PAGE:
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Group Files ‘Largest FOIA of All Time’

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Reclaim the Records—a group of activist genealogists, historians, journalists, teachers—has filed what may be the largest Freedom Of Information Act Request of all time. The group wants the National Archives and Records Administration (NARA) to release billions of digital images and their associated metadata to the public.

NARA is a government agency that preserves and archives the American government’s historical records. It’s also supposed to increase public access to those records. To accomplish that goal, NARA partnered with private companies such as genealogical website Ancestory.com to digitize and upload census records, immigration records, and other historical documents. 

Digitizing these records is a massive task, one NARA likely couldn’t accomplish on its own. In exchange for its help, NARA granted the private companies limited exclusivity to the records. That means that billions of documents related to America’s history are behind paywalls on sites like Ancestry, FamilySearch, and Fold3.

According to the agreements, the sites were supposed to open up their digitized archive to the public after an exclusivity period of 3 – 5 years. “In practice, this simply hasn’t happened,” Reclaim the Records said in a blog post announcing the FOIA. “NARA has never actually posted online the vast majority of these records that were digitized through their partnership program, not to their Catalog nor indeed anywhere else where the public might be able to freely access and download the now-digital records. This remains the case today, even when the embargo periods for many of these record sets have been expired for more than a decade, sometimes two decades.”

Most of these are stored behind Ancestry.com’s paywall, in part because Ancestry purchased several of the other sites that NARA had made deals with when they were still independent. “NARA surely did not mean to create a de facto monopoly on nearly all digital copies of important American historical documents like the Census and immigration records and military files, all for the benefit of a single private corporation,” Reclaim the Records said on its site. “But by not making the no-longer-embargoed documents available to the public anywhere else, not even on NARA’s own website, and leaving them solely in the hands of their mostly-commercial partner organizations, that is exactly what has happened.”

Reclaim the Records has asked that NARA release all the records it made in partnership with private companies in their digitized, uncompressed, non-watermarked form. It also wants all the files’ associated metadata, the training and formatting materials used to facilitate the creation of the digital files, and any records still held by Ancestry or other private companies that NARA failed to collect.

To facilitate the transfer, Reclaim the Records had said it’s willing to pay for USB drives and the cost of shipping them. It said it would also take digital copies of the records moved from NARA’s Amazon Web Services server to Reclaim the Records Amazon Web Services server.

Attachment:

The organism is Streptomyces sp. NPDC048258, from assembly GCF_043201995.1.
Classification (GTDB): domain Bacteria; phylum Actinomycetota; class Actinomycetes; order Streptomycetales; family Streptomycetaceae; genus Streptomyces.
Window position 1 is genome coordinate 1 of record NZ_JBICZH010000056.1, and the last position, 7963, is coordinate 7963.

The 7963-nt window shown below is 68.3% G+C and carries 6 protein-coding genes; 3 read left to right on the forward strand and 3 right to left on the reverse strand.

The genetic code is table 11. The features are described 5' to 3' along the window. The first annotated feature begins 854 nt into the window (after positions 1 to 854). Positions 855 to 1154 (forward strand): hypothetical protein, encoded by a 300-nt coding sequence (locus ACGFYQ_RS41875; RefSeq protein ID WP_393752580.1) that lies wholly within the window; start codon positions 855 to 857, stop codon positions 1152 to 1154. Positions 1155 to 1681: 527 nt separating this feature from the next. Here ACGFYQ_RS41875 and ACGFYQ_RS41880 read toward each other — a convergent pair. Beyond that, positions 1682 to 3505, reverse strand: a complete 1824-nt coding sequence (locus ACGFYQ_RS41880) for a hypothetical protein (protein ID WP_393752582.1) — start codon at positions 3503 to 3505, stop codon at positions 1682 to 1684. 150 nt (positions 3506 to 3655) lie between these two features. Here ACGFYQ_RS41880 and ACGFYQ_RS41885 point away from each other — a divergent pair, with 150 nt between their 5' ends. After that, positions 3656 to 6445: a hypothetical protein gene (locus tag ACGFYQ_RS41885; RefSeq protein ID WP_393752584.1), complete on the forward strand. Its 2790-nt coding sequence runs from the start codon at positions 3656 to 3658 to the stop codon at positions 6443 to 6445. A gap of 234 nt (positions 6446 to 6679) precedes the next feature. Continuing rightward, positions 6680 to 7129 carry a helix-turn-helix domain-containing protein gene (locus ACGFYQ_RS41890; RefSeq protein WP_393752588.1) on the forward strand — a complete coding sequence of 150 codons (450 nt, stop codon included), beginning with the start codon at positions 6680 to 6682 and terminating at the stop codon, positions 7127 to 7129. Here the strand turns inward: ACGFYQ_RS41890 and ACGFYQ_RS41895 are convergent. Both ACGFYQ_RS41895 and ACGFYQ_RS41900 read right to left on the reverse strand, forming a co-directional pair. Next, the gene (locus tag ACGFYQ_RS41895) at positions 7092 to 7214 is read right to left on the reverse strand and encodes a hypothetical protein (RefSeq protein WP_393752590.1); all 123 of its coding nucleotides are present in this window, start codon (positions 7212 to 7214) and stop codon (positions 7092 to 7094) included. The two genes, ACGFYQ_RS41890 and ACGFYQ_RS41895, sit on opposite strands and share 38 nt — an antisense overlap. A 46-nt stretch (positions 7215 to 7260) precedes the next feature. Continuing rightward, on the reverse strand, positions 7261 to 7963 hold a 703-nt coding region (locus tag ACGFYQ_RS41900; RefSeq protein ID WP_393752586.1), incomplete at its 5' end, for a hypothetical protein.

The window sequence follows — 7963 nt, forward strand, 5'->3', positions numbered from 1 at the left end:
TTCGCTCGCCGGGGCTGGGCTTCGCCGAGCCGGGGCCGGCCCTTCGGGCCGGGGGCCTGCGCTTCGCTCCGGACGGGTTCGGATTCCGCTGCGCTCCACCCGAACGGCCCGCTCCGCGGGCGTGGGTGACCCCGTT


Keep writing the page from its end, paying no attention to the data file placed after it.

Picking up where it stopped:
Reclaim the Records filed its FOIA on October 14. NARA has 20 business days to acknowledge its receipt of the FOIA but the release of the records, should the come, could take far longer.

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World

Covid-19 hospitalizations in Colorado are now the highest they’ve been since May

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Long-term heart damage is likely in some survivors of Covid-19, a team of doctors reported Monday.

The doctors found that Covid-19 dysregulates the way the blood clots, and damages the lungs and their ability to process fresh oxygen into the blood, they wrote in a review for the American College of Cardiology.

Patients who have had to undergo ventilation — and the medicated sedation that goes along with that — are most in danger, wrote Dr. Sean Pinney of the Icahn School of Medicine at Mount Sinai and his colleagues.

The doctors noted that about a third of survivors of the closely-related severe acute respiratory syndrome (SARS) virus in 2003-2004 had persistently abnormal lung function a year after illness, with lower exercise capacity — and Covid-19 appears to damage the heart even more.

A second study noted a kind of damage to the heart known as myocardial injury in about a quarter of coronavirus patients.

A third study in the same journal noted that patients with excess body fat, uncontrolled blood sugar, high blood pressure and high cholesterol face much higher risks of complications from coronavirus. Many Americans have all four problems.

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UK to start rapid COVID-19 tests at Heathrow on Tuesday: Report

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Airlines argue pre-departure virus tests crucial to get people travelling safely again.

Passengers travelling to Hong Kong and Italy from Britain’s Heathrow Airport will undergo a one-hour coronavirus test before flying out of the United Kingdom under plans to open up international travel, The Times newspaper reported on Tuesday.

Rapid tests will be introduced from Tuesday at Heathrow Airport in London to allow travellers to enter countries where a negative COVID-19 test result is needed to avoid a lengthy quarantine, the newspaper said.